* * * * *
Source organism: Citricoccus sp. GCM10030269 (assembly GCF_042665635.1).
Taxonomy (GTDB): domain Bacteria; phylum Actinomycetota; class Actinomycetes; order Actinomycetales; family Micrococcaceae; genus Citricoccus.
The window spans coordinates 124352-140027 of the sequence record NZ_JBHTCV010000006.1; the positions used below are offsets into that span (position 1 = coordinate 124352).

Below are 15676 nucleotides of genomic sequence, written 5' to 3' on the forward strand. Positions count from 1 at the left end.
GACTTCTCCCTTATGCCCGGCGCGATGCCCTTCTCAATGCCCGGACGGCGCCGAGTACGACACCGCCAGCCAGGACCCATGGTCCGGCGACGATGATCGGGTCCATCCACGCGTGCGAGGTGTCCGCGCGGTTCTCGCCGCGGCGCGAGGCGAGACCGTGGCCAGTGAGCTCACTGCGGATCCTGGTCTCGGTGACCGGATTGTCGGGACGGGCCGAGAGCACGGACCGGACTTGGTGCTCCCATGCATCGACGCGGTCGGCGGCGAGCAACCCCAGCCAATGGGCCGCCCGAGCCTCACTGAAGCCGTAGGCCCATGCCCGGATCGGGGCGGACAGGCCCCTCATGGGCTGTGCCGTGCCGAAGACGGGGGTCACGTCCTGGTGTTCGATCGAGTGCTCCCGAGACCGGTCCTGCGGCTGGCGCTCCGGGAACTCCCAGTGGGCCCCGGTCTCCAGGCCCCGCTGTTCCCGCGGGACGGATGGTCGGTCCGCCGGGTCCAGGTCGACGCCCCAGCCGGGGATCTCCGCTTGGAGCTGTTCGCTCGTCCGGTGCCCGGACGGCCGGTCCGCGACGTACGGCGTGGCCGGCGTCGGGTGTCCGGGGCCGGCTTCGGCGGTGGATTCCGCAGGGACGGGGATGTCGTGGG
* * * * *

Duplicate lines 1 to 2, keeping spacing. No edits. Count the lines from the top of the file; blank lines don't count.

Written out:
Source organism: Citricoccus sp. GCM10030269 (assembly GCF_042665635.1).
Taxonomy (GTDB): domain Bacteria; phylum Actinomycetota; class Actinomycetes; order Actinomycetales; family Micrococcaceae; genus Citricoccus.